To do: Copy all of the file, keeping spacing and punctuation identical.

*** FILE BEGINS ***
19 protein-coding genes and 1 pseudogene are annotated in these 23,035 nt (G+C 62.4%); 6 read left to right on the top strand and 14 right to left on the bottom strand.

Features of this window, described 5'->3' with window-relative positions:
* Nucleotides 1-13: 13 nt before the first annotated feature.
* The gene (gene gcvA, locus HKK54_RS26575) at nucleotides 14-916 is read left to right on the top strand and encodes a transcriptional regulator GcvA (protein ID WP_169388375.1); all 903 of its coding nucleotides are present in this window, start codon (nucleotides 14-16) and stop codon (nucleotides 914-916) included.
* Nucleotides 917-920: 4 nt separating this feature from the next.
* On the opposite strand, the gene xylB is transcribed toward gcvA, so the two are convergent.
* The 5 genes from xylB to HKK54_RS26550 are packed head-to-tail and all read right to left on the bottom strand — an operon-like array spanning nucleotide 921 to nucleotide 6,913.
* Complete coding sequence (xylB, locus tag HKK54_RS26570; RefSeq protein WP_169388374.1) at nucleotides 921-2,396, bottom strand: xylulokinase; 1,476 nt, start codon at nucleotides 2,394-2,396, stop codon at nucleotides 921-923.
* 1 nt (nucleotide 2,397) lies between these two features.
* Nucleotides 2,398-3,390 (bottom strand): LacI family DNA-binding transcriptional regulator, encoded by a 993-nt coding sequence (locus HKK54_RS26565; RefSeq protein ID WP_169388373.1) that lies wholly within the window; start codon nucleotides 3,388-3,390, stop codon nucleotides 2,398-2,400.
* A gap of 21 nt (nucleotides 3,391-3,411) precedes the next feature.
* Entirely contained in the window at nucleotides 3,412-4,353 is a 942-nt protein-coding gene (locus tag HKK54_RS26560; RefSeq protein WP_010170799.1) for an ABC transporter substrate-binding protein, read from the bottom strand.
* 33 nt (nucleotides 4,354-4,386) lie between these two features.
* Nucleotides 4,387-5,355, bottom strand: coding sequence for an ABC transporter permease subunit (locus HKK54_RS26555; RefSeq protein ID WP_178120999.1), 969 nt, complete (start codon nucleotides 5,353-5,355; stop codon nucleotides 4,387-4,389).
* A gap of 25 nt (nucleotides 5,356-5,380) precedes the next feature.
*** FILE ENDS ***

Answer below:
19 protein-coding genes and 1 pseudogene are annotated in these 23,035 nt (G+C 62.4%); 6 read left to right on the top strand and 14 right to left on the bottom strand.

Features of this window, described 5'->3' with window-relative positions:
* Nucleotides 1-13: 13 nt before the first annotated feature.
* The gene (gene gcvA, locus HKK54_RS26575) at nucleotides 14-916 is read left to right on the top strand and encodes a transcriptional regulator GcvA (protein ID WP_169388375.1); all 903 of its coding nucleotides are present in this window, start codon (nucleotides 14-16) and stop codon (nucleotides 914-916) included.
* Nucleotides 917-920: 4 nt separating this feature from the next.
* On the opposite strand, the gene xylB is transcribed toward gcvA, so the two are convergent.
* The 5 genes from xylB to HKK54_RS26550 are packed head-to-tail and all read right to left on the bottom strand — an operon-like array spanning nucleotide 921 to nucleotide 6,913.
* Complete coding sequence (xylB, locus tag HKK54_RS26570; RefSeq protein WP_169388374.1) at nucleotides 921-2,396, bottom strand: xylulokinase; 1,476 nt, start codon at nucleotides 2,394-2,396, stop codon at nucleotides 921-923.
* 1 nt (nucleotide 2,397) lies between these two features.
* Nucleotides 2,398-3,390 (bottom strand): LacI family DNA-binding transcriptional regulator, encoded by a 993-nt coding sequence (locus HKK54_RS26565; RefSeq protein ID WP_169388373.1) that lies wholly within the window; start codon nucleotides 3,388-3,390, stop codon nucleotides 2,398-2,400.
* A gap of 21 nt (nucleotides 3,391-3,411) precedes the next feature.
* Entirely contained in the window at nucleotides 3,412-4,353 is a 942-nt protein-coding gene (locus tag HKK54_RS26560; RefSeq protein WP_010170799.1) for an ABC transporter substrate-binding protein, read from the bottom strand.
* 33 nt (nucleotides 4,354-4,386) lie between these two features.
* Nucleotides 4,387-5,355, bottom strand: coding sequence for an ABC transporter permease subunit (locus HKK54_RS26555; RefSeq protein ID WP_178120999.1), 969 nt, complete (start codon nucleotides 5,353-5,355; stop codon nucleotides 4,387-4,389).
* A gap of 25 nt (nucleotides 5,356-5,380) precedes the next feature.